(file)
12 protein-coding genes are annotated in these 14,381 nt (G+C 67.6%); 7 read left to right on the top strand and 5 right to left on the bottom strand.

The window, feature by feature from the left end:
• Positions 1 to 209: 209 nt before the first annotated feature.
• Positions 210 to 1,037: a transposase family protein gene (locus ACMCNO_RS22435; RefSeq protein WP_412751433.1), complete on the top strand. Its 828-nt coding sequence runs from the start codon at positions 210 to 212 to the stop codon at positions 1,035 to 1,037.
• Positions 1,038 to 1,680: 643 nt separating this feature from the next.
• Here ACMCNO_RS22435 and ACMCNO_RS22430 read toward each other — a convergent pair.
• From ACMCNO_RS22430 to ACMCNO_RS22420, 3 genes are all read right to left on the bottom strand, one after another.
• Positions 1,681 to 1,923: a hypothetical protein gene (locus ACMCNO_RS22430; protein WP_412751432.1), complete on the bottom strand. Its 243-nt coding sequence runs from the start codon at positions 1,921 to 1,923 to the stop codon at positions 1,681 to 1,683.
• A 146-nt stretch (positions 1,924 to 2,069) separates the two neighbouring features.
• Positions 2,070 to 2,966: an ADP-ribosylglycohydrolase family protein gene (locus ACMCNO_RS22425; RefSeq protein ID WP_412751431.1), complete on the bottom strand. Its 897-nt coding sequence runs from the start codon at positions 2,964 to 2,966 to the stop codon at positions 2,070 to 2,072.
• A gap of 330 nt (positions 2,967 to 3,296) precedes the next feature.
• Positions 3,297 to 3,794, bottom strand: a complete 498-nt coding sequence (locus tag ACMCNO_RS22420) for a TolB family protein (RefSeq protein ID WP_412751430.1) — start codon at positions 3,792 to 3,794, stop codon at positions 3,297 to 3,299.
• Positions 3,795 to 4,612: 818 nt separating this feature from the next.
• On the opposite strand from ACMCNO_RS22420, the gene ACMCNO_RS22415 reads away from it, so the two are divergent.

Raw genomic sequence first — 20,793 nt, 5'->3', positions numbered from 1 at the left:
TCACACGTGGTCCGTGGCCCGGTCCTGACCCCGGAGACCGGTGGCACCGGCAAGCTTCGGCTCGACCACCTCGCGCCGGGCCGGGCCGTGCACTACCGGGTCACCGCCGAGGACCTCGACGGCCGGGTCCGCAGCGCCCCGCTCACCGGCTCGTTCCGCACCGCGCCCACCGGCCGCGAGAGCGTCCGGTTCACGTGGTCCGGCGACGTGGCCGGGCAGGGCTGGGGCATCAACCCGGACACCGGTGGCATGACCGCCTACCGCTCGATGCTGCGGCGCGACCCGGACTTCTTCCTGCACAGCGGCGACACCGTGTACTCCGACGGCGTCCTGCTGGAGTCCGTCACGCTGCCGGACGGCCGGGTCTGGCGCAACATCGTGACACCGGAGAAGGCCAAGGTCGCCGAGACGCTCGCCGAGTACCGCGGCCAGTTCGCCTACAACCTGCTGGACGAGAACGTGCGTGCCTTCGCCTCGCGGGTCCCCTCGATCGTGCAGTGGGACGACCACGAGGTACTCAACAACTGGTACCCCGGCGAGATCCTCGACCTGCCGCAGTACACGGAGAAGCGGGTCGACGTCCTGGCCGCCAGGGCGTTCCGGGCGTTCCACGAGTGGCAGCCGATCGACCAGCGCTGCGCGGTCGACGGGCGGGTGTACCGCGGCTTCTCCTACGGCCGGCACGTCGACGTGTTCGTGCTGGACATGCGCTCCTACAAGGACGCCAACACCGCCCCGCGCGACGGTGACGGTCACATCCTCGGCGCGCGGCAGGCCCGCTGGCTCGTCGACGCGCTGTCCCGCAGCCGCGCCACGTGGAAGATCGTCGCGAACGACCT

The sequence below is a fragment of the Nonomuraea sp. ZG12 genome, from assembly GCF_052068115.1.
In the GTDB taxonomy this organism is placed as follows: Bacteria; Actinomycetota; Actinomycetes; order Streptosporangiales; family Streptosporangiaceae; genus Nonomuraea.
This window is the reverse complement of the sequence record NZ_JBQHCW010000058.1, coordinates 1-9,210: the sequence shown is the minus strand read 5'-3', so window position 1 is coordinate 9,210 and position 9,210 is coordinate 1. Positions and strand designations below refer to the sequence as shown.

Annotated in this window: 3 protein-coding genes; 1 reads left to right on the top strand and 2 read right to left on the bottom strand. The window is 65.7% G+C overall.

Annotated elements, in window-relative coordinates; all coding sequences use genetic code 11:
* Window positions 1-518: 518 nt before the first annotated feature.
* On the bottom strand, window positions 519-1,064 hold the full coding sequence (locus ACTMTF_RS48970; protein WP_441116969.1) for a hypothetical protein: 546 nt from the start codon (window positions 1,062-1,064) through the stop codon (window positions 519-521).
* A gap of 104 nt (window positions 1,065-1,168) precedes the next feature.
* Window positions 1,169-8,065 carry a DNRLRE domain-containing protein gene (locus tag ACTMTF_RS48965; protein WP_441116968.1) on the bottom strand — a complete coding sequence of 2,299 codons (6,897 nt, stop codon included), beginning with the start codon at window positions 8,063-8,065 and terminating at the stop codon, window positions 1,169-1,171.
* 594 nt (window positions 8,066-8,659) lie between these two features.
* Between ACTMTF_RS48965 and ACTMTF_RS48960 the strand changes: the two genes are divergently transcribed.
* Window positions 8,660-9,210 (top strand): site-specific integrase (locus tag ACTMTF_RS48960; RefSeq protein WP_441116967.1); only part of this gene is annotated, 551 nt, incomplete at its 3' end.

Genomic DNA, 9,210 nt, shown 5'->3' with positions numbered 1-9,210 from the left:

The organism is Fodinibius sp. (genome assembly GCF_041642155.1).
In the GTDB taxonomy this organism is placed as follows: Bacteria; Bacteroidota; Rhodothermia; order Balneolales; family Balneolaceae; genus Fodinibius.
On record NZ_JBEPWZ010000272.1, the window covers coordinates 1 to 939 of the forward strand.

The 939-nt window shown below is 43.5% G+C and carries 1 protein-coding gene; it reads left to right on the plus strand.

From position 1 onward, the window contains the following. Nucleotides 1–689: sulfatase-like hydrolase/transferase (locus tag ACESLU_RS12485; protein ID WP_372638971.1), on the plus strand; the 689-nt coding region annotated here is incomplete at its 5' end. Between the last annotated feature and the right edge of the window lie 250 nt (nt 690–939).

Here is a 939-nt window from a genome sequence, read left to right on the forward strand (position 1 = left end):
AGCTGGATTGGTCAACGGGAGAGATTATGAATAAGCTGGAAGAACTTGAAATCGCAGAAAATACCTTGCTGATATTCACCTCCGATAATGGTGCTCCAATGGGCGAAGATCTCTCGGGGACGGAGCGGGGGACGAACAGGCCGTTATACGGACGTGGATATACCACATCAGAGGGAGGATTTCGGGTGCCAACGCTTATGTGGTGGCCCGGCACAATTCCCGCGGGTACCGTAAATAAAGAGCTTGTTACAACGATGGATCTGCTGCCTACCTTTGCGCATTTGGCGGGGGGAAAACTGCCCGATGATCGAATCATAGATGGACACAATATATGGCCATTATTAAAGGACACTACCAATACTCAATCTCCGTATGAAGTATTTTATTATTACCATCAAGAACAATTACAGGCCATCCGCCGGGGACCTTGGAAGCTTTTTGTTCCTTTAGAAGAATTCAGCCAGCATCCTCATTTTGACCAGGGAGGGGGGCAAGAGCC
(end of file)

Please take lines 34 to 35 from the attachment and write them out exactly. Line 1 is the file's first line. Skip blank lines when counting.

From position 1 onward, the window contains the following. Nucleotides 1–689: sulfatase-like hydrolase/transferase (locus tag ACESLU_RS12485; protein ID WP_372638971.1), on the plus strand; the 689-nt coding region annotated here is incomplete at its 5' end. Between the last annotated feature and the right edge of the window lie 250 nt (nt 690–939).

Here is a 939-nt window from a genome sequence, read left to right on the forward strand (position 1 = left end):